Spine tingling stuff.

They have also performed with the most unlikely of stars – the Labèque sisters, and in 2012, they toured with Madonna.

They bring songs, dances, rituals and drums from the region of Kerala in South India.

The songs have been passed down by oral tradition. The dialect they sing in comes from an archaic past.  They sing of raw emotions – earthy, human and real.  Propelling trance rhythms take the show from the spiritual to accelerating and pulsating hypnotic energy.  

Occitan was the language of the troubadours in 10th century Provence area who spoke of love, war, political satire, everyday life.

Lo Cor de la Plana, led by Manu Theron, bring their gorgeous voices and percussion, be it on their frame drums or body percussion. Listening to them is like being seduced into a schizophrenic mix of medieval church choristers and bawdy pagan revelers.

In 2003, their first album “Es lo Titre” was awarded the Grand Priz de l’Academie Charles Cros, and in 2005, the Prix SACEM des Musiques du Monde”.

NADING RHAPSODY (Sarawak, Malaysia)
Winner of the Rainforest World Music Festival Talent Award in 2012, these young musicians have gathered old folk tunes from the different indigenous communities in Sarawak and put a fresh contemporary stamp on it without losing the mystique and simple beauty of the way of life in Borneo.

They chant from verses learnt from their elders, sing in Bidayuh, Iban and in the words of the Orang Ulu.

RYUZ (Japan)
Japanese art of music and singing is in a completely different pulse from usual Western art forms – it is often governed by the nature of human breaths rather than a metrical pulse. 

Min'yō   , the traditional folk music reflected everyday life – working songs, religious songs, children songs, songs of birth, death, weddings.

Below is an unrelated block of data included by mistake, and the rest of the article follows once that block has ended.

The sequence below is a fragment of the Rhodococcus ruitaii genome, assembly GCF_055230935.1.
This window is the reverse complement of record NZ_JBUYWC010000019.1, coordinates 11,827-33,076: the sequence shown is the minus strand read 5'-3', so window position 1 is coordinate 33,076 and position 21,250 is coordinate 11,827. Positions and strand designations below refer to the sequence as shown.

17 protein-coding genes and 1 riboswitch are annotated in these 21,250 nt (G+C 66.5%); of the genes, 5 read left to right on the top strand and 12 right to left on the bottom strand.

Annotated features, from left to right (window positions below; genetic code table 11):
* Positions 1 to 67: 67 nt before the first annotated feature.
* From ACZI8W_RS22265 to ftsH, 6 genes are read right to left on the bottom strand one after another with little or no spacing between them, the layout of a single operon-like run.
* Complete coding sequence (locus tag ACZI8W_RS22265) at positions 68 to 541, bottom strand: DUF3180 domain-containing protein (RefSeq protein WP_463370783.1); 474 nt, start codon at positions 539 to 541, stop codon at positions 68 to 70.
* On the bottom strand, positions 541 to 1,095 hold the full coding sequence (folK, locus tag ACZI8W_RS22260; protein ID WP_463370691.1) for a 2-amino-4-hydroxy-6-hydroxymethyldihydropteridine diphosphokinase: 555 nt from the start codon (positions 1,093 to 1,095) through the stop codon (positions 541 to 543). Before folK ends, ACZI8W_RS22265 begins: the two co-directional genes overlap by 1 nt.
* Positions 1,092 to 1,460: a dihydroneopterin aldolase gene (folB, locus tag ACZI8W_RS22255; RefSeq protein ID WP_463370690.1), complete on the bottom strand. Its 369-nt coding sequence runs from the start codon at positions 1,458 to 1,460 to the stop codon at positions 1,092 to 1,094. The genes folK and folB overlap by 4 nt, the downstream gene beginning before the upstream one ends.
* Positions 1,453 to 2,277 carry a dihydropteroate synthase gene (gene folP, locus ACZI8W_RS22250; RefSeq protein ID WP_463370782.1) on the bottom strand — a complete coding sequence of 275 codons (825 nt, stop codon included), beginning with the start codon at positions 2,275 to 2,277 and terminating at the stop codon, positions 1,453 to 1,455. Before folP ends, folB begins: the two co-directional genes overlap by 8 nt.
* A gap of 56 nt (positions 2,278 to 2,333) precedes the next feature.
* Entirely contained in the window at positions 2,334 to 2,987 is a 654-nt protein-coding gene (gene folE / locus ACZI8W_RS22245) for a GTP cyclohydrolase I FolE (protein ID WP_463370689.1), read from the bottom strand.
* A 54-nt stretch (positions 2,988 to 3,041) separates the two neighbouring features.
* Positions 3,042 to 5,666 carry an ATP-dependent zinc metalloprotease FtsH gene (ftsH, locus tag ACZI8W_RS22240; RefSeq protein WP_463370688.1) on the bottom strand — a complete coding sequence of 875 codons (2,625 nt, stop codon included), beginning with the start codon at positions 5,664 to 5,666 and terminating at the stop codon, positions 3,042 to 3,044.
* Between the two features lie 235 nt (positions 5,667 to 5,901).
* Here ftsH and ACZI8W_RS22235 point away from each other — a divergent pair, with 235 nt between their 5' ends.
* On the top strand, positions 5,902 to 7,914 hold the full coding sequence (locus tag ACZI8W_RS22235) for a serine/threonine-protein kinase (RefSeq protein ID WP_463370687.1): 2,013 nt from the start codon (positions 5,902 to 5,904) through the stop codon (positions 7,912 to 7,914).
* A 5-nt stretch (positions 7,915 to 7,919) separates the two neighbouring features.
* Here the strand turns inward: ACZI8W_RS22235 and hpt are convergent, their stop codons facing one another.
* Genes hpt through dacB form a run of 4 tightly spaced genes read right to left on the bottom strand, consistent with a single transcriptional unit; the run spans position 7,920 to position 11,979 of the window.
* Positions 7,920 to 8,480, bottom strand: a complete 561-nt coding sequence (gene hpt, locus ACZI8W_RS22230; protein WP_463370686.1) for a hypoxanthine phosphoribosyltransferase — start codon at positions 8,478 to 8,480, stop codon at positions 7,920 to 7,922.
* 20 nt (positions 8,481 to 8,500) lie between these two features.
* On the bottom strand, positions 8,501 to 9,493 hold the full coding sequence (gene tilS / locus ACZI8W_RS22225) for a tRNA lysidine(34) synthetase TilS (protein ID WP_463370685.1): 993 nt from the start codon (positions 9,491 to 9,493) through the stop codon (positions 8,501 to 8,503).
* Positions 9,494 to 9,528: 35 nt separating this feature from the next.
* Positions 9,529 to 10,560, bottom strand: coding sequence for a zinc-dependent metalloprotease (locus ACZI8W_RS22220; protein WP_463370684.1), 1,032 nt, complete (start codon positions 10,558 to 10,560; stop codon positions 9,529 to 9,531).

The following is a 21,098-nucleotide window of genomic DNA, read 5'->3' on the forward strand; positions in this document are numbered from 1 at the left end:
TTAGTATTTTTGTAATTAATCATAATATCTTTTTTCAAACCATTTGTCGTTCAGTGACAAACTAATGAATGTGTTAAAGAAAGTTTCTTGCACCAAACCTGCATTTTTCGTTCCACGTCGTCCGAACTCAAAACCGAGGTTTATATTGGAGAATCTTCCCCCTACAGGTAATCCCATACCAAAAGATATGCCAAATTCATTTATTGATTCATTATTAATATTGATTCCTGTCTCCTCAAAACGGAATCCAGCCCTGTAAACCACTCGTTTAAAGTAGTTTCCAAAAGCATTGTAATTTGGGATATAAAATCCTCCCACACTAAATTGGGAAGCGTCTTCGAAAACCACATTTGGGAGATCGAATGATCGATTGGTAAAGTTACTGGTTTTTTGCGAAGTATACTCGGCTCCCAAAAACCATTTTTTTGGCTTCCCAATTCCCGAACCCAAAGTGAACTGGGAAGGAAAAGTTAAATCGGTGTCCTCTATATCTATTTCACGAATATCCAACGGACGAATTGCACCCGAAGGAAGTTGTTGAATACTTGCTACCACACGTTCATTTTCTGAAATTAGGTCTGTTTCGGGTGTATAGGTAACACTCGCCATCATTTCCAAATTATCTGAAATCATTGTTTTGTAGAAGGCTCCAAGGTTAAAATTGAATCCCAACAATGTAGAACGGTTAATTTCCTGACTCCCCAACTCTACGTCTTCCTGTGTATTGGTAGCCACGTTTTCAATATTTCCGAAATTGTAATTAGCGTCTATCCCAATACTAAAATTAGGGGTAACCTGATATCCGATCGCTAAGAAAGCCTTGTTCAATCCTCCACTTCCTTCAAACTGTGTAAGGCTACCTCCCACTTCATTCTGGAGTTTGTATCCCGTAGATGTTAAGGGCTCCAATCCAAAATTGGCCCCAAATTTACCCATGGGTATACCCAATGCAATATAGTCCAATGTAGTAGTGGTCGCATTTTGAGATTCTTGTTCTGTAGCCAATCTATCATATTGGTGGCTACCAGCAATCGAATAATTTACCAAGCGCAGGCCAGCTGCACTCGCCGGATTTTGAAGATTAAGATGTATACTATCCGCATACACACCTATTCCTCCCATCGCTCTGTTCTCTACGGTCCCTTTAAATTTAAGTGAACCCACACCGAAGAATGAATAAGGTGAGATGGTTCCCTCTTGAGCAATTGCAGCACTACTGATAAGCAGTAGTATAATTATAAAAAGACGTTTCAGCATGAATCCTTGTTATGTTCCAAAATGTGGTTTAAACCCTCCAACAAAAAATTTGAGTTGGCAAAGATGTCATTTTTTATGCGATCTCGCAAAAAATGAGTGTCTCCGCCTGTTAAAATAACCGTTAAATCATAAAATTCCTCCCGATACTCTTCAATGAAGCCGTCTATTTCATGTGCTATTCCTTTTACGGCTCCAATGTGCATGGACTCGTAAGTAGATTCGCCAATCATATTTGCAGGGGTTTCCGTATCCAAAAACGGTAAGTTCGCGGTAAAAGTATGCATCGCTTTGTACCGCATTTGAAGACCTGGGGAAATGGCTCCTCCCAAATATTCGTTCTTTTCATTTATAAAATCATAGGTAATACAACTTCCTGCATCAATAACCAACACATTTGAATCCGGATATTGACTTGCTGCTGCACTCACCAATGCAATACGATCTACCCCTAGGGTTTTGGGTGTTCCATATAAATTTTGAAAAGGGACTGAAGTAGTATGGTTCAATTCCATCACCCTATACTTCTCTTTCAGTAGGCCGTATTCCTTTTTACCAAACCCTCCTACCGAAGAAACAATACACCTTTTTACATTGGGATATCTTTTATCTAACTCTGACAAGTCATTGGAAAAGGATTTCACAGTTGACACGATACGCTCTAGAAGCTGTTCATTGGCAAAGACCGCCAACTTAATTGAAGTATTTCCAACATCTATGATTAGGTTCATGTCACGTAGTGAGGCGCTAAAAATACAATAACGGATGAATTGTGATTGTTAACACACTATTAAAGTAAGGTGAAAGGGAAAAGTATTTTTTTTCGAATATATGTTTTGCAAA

Ryuz gives a powerful performance from the unique voice and taiko drumming of Shigeri Kitsu, the virtuostic manipulation of the tsusgaru-shamisen by Nobuto Yamanaka and the compositions of Kazuki Kunihiro.

Fiesta dance time with the band playing Son Cubano which gave rise to all salsa music.

The mix of latina vocals, sweet sweet brass and African rhythms makes sitting down impossible as they bring to Borneo the groove right off the streets of Santiago de Cuba.

Feel good music.

Multi-instrumentalist and explorer in traditional instruments of many countries, musical techniques and spiritual soundscapes.

He combines styles from different countries, breaks down the barriers of what is expected, and produces new dimensions of meditative music, full of mysticism.

TALAGO BUNI (Indonesia)
The Minangkabau people live along the coasts of Sumatra and have their own code of life, culture and music.

This band merges the mystical Highland music with their Islamic religion and the more contemporary leanings of the coastal regions.

YAYASAN WARISAN JOHORE (Johor Darul Tazim, Malaysia)
The zapin travelled to the Malay archipelago hundreds of years ago, brought by Arab traders. It was based on a specific dance style accompanied by the gambus, oud, violin and traditional drums.

Yayasan Warisan Johore was set up to protect the state’s cultural heritage and it has one of the best professional zapin musicians and dancers in SE Asia.

A musical and visual show. 

LAN E TUYANG (Sarawak)
The entrancing music of the Orang Ulu straight out from the village of Long Semiyang.

Mathew Ngau, master musician and maker of the sape, the boat shaped lute of Sarawak performs with musicians on lutongs, jatong utangs and the haunting nose flute.

They come from the town of Limbang in northern Sarawak, performing on the highly valued gongs of the community.

This is the sound of the longhouses from the rainforests – ceremonial, reverent and sometimes festive.

They are led by Peter Sawal who champions the preservation of the old traditions in Sarawak.